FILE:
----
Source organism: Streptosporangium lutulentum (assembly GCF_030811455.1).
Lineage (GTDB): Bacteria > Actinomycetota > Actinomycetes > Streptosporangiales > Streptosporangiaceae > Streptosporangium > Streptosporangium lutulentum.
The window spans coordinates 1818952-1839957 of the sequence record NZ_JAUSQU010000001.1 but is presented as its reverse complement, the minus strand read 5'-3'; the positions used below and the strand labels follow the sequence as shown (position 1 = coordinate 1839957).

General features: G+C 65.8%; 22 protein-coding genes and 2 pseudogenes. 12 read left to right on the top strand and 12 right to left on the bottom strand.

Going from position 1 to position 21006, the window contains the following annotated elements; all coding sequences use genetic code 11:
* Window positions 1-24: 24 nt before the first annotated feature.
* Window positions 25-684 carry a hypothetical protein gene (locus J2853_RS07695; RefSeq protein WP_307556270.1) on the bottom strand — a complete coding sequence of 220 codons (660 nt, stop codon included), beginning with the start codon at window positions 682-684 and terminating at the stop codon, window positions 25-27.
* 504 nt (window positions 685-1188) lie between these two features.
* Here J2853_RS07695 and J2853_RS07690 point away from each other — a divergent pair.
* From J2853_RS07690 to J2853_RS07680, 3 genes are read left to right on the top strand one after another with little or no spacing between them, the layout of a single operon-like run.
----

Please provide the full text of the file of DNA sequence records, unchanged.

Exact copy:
Source organism: Streptosporangium lutulentum (assembly GCF_030811455.1).
Lineage (GTDB): Bacteria > Actinomycetota > Actinomycetes > Streptosporangiales > Streptosporangiaceae > Streptosporangium > Streptosporangium lutulentum.
The window spans coordinates 1818952-1839957 of the sequence record NZ_JAUSQU010000001.1 but is presented as its reverse complement, the minus strand read 5'-3'; the positions used below and the strand labels follow the sequence as shown (position 1 = coordinate 1839957).

General features: G+C 65.8%; 22 protein-coding genes and 2 pseudogenes. 12 read left to right on the top strand and 12 right to left on the bottom strand.

Going from position 1 to position 21006, the window contains the following annotated elements; all coding sequences use genetic code 11:
* Window positions 1-24: 24 nt before the first annotated feature.
* Window positions 25-684 carry a hypothetical protein gene (locus J2853_RS07695; RefSeq protein WP_307556270.1) on the bottom strand — a complete coding sequence of 220 codons (660 nt, stop codon included), beginning with the start codon at window positions 682-684 and terminating at the stop codon, window positions 25-27.
* 504 nt (window positions 685-1188) lie between these two features.
* Here J2853_RS07695 and J2853_RS07690 point away from each other — a divergent pair.
* From J2853_RS07690 to J2853_RS07680, 3 genes are read left to right on the top strand one after another with little or no spacing between them, the layout of a single operon-like run.